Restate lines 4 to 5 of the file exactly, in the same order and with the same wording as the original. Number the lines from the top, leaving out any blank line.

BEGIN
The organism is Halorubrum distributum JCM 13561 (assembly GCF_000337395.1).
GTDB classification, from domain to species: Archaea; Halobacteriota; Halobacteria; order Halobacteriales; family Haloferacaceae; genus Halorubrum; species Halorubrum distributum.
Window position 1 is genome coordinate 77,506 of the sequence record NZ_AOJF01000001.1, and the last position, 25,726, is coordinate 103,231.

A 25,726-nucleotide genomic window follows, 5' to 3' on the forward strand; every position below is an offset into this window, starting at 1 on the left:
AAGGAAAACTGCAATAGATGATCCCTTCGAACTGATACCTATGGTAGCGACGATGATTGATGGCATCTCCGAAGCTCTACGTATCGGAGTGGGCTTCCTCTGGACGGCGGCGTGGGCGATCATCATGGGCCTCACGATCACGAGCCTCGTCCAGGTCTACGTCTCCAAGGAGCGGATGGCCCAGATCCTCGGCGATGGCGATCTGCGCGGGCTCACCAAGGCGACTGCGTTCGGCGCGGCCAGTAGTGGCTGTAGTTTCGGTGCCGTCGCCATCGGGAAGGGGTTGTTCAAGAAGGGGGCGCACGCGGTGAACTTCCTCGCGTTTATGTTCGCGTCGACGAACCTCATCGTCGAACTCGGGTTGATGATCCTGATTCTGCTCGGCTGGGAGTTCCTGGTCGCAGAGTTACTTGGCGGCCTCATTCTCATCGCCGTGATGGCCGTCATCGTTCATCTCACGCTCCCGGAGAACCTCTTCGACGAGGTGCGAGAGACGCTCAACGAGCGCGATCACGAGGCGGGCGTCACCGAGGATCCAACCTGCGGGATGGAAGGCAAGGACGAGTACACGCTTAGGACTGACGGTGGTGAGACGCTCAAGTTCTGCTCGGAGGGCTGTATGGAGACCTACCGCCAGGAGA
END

A 25,726-nucleotide genomic window follows, 5' to 3' on the forward strand; every position below is an offset into this window, starting at 1 on the left:
AAGGAAAACTGCAATAGATGATCCCTTCGAACTGATACCTATGGTAGCGACGATGATTGATGGCATCTCCGAAGCTCTACGTATCGGAGTGGGCTTCCTCTGGACGGCGGCGTGGGCGATCATCATGGGCCTCACGATCACGAGCCTCGTCCAGGTCTACGTCTCCAAGGAGCGGATGGCCCAGATCCTCGGCGATGGCGATCTGCGCGGGCTCACCAAGGCGACTGCGTTCGGCGCGGCCAGTAGTGGCTGTAGTTTCGGTGCCGTCGCCATCGGGAAGGGGTTGTTCAAGAAGGGGGCGCACGCGGTGAACTTCCTCGCGTTTATGTTCGCGTCGACGAACCTCATCGTCGAACTCGGGTTGATGATCCTGATTCTGCTCGGCTGGGAGTTCCTGGTCGCAGAGTTACTTGGCGGCCTCATTCTCATCGCCGTGATGGCCGTCATCGTTCATCTCACGCTCCCGGAGAACCTCTTCGACGAGGTGCGAGAGACGCTCAACGAGCGCGATCACGAGGCGGGCGTCACCGAGGATCCAACCTGCGGGATGGAAGGCAAGGACGAGTACACGCTTAGGACTGACGGTGGTGAGACGCTCAAGTTCTGCTCGGAGGGCTGTATGGAGACCTACCGCCAGGAGA